“Pai is amazing and so peaceful”, “I am in love with its beauty”, “It is so different than any other town in Thailand”, “You should definitely visit it man” – I still remember how different people portrayed Pai and inspired me to spare a few days out and visit this “secluded little town”, after Chiang Mai, in Northern Thailand.
Excited, and hopelessly driven by the whole gamut of backpackers’ emotions, I equipped my rucksack, booked the first minivan that left the next morning and waited impatiently to be passed out for the night. The next morning, as I grabbed myself on the way to Pai, I indeed found a naturally beautiful part of Thailand. It was green as far as I could see, and the timely glimpses of Thai countryside was constantly adding up to a good experience. The road to Pai has over 700 turns, but you barely notice them, as the journey leaves you awestruck with its beauty. The densely covered hills come your way rolling like waves into the horizon.
I was happy that I decided to visit Pai, until I finally arrived, and happened to explore its streets on a weak 100 cc rented scooter. I noticed guesthouses outnumbering private residences, trekking agencies and western restaurants seemingly all-pervading. Local Thai culture being tragically lost. As the sunlight went weary, the entire experience deteriorated even more – the evening buzz now seemed high in spirit, and the sound of partying and live (English) music was hard to overlook. This was when the night markets turned into a massive Khao San Road, of Bangkok.
I think the town must have its charm a few years ago, when there were not many tourists to jam the town’s only few alleys, with their unskilled driving habits, under the influence of drugs. But as I found it in the monsoons of 2016 – which fortunately was not the peak tourist season yet – I realised that its Thai feel has been completely washed away as the waves upon waves of westerners and Chinese tourists flock here, right after killing a few nights in Chiang Mai.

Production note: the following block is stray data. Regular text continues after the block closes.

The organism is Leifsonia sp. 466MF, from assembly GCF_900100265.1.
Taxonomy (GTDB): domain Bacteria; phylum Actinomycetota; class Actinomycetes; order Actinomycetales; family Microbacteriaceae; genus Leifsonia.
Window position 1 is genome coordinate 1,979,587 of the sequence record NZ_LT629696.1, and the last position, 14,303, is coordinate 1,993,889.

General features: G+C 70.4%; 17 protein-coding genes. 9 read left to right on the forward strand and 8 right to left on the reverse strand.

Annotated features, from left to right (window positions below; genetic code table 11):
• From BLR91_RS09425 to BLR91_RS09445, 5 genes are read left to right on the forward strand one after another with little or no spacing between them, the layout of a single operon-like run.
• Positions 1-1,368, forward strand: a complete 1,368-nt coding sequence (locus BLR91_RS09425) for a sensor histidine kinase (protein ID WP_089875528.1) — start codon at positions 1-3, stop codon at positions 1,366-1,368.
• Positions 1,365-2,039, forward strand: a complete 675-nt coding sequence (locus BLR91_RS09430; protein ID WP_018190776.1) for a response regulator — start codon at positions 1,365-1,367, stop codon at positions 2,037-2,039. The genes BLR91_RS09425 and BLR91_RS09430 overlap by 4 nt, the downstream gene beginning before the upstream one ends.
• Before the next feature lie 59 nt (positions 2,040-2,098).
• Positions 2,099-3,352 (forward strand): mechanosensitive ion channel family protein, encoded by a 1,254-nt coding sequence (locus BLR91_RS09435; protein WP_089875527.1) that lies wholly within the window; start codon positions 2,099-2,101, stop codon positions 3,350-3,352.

In less than 24 hours in Pai, I found myself falling into a negative rut due to expectations about how things ‘should’ve’ been and how they turned out to be. I expected a quiet, culturally rich, full of Thai locals, Thai food and Thai everything – kind of town, and it turned out to be everything else but that. The outgoing extroverted side of my personality that was shining brightly during the beginning of my trip was starting to fade, and a sudden tinge of realisation had it that this town was not meant to entertain me.
Most of the backpackers who like Pie like it because it’s cheap (which is a good thing), and everything – from imported food to imported beer to endless parties – is easily accessible here. But that was perhaps the reason why I did not like it. Because you go to Thailand, and choose to explore the north – which is famous for being more Thai in its appearance – to get local experiences, eat local food and drink local booze. If I fancied an imported beer or wanted to lose myself in a party culture I’d have headed south.
To me Pai turned out to be nothing more than a modern town and a hippie oasis, akin to its Himalayan counterparts that have grown in fame only because it offers a perfect setting to smoke weed, drink and do yoga. Though I am not claiming that you must not visit Pai, or it doesn’t look beautiful anymore. It sure does.
You go a few dozen kilometres out of the town – in any direction – and you come across a beautiful countryside. A host of natural, lazy activities, impatiently waiting to keep you entertained. I especially loved some local attractions and exploring unknown villages around Pai, among few other things. And they were pretty much the highlights of my time there.
I think Pai can be so much more than a haven for western hippies, if only we travel a little more responsibly, and try to protect its individuality and solitude. After all, travelling makes us realise what amazing and distinct world we live in, and our every action makes it become more or less so.
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